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Once again, life is stranger than fiction. There are many examples of one group of humans eating another, especially during or after a battle. It show dominance! I have never heard of a society practicing cannibalism for food source. I know short term it is for food such as the example you gave (ex: Donner Party, Andes plane crash) The moral implication is that one species thinks themselves superior to the other. The ethics only matter if the species that is eaten can fight back and stop the custom.

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    $\begingroup$ I'm pondering the implications when the predation can go both ways, biologically: how can one make peace with 'aliens' who have eaten one's own kind? Does it really make a difference whether the species can/cannot interbreed? $\endgroup$ – Catalyst Jan 24 '17 at 16:28
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Not that much information provided about your world or even about the character/ character traits...but... I will try to answer. Based on your first question linked, you can conclude that it is not considered cannibalism as long as it isn't someone of human descent. Being that Orcs and elves are demi-humans, they contain partial human DNA. To me this would constitute as cannibalism.

Now for the question here now that we established the first part, it depends how you want to take the story. You could make it perfectly acceptable that the justification for his actions are based on survival instincts and Social Darwinism. That being, if he can kill it, he therefore is socially superior and he survives another day.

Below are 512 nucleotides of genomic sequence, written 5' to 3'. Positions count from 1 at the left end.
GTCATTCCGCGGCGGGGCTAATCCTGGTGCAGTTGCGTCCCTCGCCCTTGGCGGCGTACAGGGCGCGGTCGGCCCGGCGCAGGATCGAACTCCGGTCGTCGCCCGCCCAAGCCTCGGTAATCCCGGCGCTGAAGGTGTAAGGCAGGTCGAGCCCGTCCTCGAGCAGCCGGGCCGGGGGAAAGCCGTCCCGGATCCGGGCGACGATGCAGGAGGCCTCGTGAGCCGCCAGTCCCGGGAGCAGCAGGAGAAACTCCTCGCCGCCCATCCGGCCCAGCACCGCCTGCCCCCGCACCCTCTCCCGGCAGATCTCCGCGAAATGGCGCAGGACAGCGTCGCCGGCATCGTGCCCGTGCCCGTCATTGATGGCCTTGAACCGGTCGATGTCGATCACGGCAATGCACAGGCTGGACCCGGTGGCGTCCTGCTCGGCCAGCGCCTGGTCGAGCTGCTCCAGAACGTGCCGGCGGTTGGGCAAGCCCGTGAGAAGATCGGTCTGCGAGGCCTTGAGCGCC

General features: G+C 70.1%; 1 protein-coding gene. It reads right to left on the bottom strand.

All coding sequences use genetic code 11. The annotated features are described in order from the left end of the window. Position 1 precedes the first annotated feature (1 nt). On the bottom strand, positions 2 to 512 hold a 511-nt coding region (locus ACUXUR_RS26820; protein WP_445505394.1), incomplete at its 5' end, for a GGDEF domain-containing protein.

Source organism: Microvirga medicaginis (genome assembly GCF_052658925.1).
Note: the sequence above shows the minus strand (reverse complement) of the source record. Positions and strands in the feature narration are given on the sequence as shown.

You can make it so he goes bonkers from guilt that he has killed other sentient beings/demi-humans and his own personal set of moral code becomes conflicted. If he is behind enemy lines, chances are, society doesn't have a the ability to play a factor in judging his actions unless he confesses about how he survived upon returning. Again this would then depend on how you want the story to go.

Does he feel morally obliged to confess this act(s) when he returns? Does he feel any sense of morality at all? Since it seems to be set in a war, does he even care or would his own society care because it was someone who was the enemy? Would society reject him because he ate a species that his society deems as inferior and therefore he is now contaminated by this inferior species by eating it and is outcasted?

These are questions you need to ask yourself that none of us can answer with the information you provided. This comes down to character creation where you provided very little about the character traits, and a world that we know little about. Is this world civilized? Do they merely have the ability to critically think but otherwise behave barbarically? The answer to this question lies in what kind of world you want to create and what direction you want the story to go.

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To revert back to a classical D&D type world with multiple sentient races that basically kill one another on sight (like orcs or goblins and humans), it is very common to criticize the humans for killing orcs on sight, but it is far less common to read the original descriptions of these sentient races. In most of the early influences that led to this type of fantasy world (and the old D&D books, etc) the typical crime listed that made a sentient species inherently evil was that they ATE humans. Humans, on the other hand, never ate orcs or goblins, or what have you.

In other words, in the most classical type of multi-sentient race world, the "unforgivable sin" that would make your race an outcast was to start eating the other sentient races. This leads to an interesting discussion about morality in this kind of setting, but it has a basic justice to it. If you resort to eating sentients, other sentients will kill you on sight. You then become a "monster" no matter how smart you may be.